In an in depth interview with Vanity Fair magazine, author of the definitive Ralph McQuarrie tome, David Mandel explores the influences from Ralph McQuarrie’s work on the original Star Wars trilogy had on The Rise Of Skywalker.
Few people have shaped Star Wars as profoundly as Ralph McQuarrie—and he’s still making an impact on the galaxy far, far away seven years after his death.
Unused concept art created by the late artist not only inspired the style of The Rise of Skywalker, but in some cases director J.J. Abrams brought to life specific archival images.
Fans are waiting to see how Emperor Palpatine may return, but the benevolent spirit of McQuarrie is also omnipresent in the December 20 film.
“It would be hard to deny that, though I could try to. But I would fail,” Abrams told Vanity Fair. “McQuarrie, obviously, is as much the visual architect of Star Wars as anyone. And some of his work still hadn’t been fully realized. Some of his sketches hadn’t been built, some of the sets hadn’t been made. So it was fun to get to take some of that inspiration, and run with it.”
Vanity Fair: Did you spot these references right away when you watched the trailers?
David Mandel: One of my favorite things about all the sequels since The Force Awakens is how much they have kept alive the design language that Ralph helped create all those years ago. You see Ralph everywhere in the sequels, but yes, when I saw that “spider throne” and the Y-wing shot I was blown away.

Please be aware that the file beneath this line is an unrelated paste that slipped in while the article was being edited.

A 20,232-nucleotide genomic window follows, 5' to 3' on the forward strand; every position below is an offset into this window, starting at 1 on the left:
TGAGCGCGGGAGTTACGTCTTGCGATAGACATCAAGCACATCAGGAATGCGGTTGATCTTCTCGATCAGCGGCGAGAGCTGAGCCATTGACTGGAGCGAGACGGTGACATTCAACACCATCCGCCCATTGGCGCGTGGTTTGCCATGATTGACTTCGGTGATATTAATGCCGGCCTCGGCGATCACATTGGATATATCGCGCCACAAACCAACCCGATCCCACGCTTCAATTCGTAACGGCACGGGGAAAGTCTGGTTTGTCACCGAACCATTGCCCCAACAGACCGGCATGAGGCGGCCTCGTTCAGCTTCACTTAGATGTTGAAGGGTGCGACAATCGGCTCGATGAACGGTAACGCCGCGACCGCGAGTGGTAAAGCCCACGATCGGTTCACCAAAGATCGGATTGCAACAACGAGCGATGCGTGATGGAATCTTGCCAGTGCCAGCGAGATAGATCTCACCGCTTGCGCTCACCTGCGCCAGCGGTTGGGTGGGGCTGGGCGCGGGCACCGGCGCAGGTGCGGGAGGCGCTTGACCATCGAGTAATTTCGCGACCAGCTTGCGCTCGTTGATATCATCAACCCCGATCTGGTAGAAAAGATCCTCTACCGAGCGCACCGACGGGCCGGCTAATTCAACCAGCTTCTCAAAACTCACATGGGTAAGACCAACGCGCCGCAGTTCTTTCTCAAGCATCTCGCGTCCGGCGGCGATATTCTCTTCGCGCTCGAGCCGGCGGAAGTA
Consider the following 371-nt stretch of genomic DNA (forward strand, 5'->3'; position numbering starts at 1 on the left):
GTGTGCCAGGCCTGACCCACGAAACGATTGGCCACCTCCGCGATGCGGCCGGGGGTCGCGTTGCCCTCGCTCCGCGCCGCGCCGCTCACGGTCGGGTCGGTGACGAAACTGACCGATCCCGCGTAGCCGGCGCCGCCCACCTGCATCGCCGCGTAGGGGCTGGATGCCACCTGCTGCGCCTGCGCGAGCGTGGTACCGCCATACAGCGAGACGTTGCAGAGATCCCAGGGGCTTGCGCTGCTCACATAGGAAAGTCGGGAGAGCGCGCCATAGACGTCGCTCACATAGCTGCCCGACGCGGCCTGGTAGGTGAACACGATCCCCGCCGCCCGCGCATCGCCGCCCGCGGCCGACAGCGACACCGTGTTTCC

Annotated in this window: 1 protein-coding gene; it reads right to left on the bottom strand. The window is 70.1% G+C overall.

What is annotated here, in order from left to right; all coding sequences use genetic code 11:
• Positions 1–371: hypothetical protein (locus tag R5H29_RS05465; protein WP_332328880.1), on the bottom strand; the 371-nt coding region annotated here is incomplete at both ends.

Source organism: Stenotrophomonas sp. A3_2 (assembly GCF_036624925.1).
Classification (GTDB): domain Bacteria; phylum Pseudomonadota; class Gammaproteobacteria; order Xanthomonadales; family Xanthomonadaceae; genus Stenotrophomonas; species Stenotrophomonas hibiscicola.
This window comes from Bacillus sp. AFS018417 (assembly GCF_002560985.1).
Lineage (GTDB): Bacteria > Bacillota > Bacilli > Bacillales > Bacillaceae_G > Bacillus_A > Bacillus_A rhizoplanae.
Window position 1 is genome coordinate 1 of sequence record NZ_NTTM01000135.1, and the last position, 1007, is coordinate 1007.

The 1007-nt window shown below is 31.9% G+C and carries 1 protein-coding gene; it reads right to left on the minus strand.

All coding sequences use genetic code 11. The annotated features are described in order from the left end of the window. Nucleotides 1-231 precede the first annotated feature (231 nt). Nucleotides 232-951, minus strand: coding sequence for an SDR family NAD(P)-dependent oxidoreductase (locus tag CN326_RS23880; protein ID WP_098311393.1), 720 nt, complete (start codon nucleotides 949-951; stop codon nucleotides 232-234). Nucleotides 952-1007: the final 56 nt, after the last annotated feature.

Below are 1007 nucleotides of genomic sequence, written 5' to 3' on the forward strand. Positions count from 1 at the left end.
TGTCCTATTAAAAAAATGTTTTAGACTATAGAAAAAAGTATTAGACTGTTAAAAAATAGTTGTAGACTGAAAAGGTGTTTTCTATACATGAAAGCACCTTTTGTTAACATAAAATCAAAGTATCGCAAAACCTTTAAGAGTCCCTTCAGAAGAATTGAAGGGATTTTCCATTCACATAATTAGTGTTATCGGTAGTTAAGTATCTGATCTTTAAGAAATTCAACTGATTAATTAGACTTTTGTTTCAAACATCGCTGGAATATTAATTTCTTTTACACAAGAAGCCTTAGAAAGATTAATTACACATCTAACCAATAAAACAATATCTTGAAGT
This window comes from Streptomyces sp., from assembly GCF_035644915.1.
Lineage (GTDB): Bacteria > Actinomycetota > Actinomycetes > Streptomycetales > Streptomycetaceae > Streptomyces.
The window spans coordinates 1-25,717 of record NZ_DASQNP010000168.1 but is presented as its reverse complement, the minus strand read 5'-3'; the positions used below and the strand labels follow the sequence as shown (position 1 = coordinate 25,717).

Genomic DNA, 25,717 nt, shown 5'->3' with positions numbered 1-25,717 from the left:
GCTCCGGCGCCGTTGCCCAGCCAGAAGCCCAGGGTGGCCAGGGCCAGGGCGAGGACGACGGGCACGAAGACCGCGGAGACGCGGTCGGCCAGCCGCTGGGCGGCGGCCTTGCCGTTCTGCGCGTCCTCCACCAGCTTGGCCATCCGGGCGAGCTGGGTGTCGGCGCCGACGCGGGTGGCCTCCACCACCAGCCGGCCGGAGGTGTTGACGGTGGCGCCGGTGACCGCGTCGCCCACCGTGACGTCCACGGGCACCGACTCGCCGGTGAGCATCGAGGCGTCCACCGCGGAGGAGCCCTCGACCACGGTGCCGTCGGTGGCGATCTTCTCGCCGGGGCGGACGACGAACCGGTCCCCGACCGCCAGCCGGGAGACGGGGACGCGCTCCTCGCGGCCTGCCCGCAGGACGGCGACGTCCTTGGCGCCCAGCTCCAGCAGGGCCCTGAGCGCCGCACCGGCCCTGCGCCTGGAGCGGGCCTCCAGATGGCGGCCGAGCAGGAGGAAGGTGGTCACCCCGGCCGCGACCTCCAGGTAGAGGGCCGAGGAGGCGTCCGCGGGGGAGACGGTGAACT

The “spider throne” appears to belong to Emperor Palpatine—whatever form he takes in the new movie. What insight can you share about Ralph’s original illustration. What was the history of that image?
The sketch came from Ralph’s work on Return of the Jedi. Like they did on The Empire Strikes Back, Ralph along with Joe Johnston and Nilo Rodis-Jamero started working on ideas with George way before there was an actual script. As the script developed, a lot of those early ideas went away. But Ralph designed both a throne room for the Emperor on a lava planet, which made it into Revenge of the Sith, and this “creepier” spider-like, tentacles throne design which was his Death Star throne room. These sketches never really went past the thumbnail stage, but when you see the drawings they really jump out at you.
For the full insightful interview, take the link to Vanity Fair.
- Star Wars Art Ralph McQuarrie
- McQuarrie, Ralph (Author)
- English (Publication Language)
- 800 Pages - 09/27/2016 (Publication Date) - Abrams (Publisher)